ShadowWraith

From Wikipedia, the free encyclopedia
Jump to: navigation, search
ShadowWraith
ShadowWraith box art
Developer(s) Terminal Sunset
Publisher(s) StarPlay
Designer(s) Ravi Mehta
Platform(s) Macintosh
Release date(s) 1995
Genre(s) Scrolling shooter
Mode(s) Single-player

ShadowWraith is a top-down view scrolling shooter video game created by a company called Terminal Sunset for the Macintosh, and published by StarPlay. This game has a sequel called Souls in the System.

As of December 2002, the StarPlay online product catalog indicated that the company was no longer selling games directly.[1]

Story[edit]

In the game, the player assumes the role of an artificial intelligence representation of a man named Alex Kendall, who was assassinated for having associations with the Defense Department.[2] Before his annihilation, Kendall's work in the Defense Department had grown unsatisfying for him, and so he instead devoted his time and efforts to the expansion of the ever growing cyberspace.[2] In his latest project, he had created a way of designing a person's ego into the net, with such a cybernetic ego incorporating personality and intelligence in addition to tactile senses, using his own as a prototype.[2][3] His attempt at doing so was a success, though Kendall never got a chance to reveal his findings to the world, as he was killed shortly after, awaking to see his family die at the hands of his murderers. Soon afterwards, Kendall's mind came to life again in the form of a cyberspace program.[3]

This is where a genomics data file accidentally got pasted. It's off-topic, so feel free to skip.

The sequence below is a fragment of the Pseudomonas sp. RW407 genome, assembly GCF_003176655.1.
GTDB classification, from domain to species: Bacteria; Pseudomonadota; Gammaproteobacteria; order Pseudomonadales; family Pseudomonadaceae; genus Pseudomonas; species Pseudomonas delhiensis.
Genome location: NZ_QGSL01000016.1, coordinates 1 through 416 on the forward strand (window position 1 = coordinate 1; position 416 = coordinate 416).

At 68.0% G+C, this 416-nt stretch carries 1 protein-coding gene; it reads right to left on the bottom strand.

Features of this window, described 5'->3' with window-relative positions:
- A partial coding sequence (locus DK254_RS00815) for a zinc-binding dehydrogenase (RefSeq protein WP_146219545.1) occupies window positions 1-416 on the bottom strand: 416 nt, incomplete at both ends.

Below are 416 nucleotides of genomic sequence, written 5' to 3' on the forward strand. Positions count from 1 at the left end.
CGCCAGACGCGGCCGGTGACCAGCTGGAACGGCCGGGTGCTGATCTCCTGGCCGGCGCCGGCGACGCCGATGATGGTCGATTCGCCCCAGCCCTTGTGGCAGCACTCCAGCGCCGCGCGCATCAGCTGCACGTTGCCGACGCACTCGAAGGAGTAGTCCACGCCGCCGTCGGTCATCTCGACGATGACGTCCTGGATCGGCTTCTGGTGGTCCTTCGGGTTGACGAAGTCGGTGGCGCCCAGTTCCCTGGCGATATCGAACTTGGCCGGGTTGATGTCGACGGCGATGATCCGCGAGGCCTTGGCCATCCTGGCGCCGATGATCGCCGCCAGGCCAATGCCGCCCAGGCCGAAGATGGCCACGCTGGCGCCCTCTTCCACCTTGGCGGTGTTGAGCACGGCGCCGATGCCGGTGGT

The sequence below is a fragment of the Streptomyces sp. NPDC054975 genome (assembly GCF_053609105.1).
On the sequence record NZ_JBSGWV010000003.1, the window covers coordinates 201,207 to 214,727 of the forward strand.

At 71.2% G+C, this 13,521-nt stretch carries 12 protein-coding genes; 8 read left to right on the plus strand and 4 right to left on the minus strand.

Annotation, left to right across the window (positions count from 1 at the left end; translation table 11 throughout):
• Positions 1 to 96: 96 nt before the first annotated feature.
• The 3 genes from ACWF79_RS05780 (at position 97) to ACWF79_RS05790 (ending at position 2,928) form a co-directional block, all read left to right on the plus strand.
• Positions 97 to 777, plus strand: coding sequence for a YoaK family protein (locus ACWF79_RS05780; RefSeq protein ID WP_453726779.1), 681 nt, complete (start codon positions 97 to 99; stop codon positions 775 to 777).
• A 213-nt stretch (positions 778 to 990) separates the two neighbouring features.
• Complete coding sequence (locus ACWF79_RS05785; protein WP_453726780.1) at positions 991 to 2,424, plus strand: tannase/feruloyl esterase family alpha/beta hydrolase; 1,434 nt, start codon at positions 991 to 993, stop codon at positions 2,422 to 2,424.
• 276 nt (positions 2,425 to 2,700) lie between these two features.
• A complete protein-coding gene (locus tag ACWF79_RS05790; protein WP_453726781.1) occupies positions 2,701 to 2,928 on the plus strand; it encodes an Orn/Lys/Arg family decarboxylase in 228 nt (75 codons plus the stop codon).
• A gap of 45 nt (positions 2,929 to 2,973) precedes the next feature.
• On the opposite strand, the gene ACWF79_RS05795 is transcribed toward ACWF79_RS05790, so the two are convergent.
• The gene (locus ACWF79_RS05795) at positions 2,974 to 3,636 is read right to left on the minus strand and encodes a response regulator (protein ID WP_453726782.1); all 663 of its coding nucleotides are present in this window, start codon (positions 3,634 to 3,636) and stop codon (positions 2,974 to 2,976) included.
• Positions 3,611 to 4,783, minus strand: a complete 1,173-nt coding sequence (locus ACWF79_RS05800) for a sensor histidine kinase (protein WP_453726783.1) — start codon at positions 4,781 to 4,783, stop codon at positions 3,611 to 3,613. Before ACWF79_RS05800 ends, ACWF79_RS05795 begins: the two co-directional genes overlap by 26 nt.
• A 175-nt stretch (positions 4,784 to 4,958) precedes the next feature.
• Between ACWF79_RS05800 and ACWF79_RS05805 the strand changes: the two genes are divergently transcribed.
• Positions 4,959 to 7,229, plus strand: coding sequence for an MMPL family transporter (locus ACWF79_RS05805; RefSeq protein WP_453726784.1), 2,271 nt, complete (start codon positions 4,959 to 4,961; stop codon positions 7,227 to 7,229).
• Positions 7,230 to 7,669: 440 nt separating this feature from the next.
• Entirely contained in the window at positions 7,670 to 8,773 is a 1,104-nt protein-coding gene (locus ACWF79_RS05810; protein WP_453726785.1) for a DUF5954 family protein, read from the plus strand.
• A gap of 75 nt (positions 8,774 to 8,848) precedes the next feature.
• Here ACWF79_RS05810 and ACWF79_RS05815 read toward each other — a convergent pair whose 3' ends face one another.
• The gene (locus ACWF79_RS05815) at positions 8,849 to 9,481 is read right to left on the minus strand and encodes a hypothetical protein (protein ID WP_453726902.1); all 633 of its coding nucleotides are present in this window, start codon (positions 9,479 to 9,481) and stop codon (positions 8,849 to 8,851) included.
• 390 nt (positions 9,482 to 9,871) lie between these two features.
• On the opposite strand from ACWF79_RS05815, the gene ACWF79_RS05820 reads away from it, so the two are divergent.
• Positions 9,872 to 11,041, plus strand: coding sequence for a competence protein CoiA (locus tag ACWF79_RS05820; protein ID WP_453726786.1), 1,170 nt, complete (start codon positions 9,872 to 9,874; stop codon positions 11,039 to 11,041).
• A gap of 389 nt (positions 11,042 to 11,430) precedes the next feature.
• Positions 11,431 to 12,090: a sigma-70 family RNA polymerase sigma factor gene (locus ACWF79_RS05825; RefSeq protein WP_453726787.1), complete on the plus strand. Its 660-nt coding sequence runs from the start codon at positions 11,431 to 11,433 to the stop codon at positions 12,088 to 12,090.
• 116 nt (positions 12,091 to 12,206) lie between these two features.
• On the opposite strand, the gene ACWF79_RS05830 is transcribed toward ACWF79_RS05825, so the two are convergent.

Throughout the game, the player controls Alex Kendall's cyberspace program of himself, seeking revenge of his family, and his own mortal self.[2][3] The phrase "Revenge is best served on the Net" is shown in the opening titles before game play commences.

Soundtrack[edit]

The soundtrack for ShadowWraith is widely considered among the greatest video game soundtracks of all time and was composed by Steven Allen, Andrew Schlesinger, Volker Tripp, and Thomas Chenhall, with the songs being stored in MOD format. It consisted of the following song titles in alleged order of game play:

  1. Extend
  2. Into the Shadow
  3. Haunt
  4. Night
  5. Cyberride
  6. Fall
  7. Wraith
  8. Marshins
  9. Dance of Zax
  10. Overlord
  11. World
  12. Ryu
  13. Stardust (Memories)
  14. Oblivion
  15. Silntrac (Silent Racer)
  16. Elysium
  17. Molecule (Molecule's Revenge)
  18. DENSETSU
  19. Pulse
  20. Off Line Pulse
  21. Dance Factory
  22. Internal Impactor
  23. Evergladez
  24. Space
  25. Xenon

Reception[edit]

Inside Mac Games complimented the game on its detailed physics model and music, among other things, and commented that ShadowWraith was better than the other games in its genre, though there were slight difficulties with switching weapons during gameplay and slower performance on 68030-based Macs.[3]

References[edit]

  1. ^ "StarPlay product catalog". StarPlay. Archived from the original on 2002-12-08. Retrieved 2015-09-09. 
  2. ^ a b c d Savignano, Lisa Karen. "ShadowWraith - Overview - allgame". AllGame. Archived from the original on 2014-12-11. Retrieved 2015-09-09. 
  3. ^ a b c d Condit, Jeremy (March 1996). "ShadowWraith". Inside Mac Games (free preview edition): 13. 

External links[edit]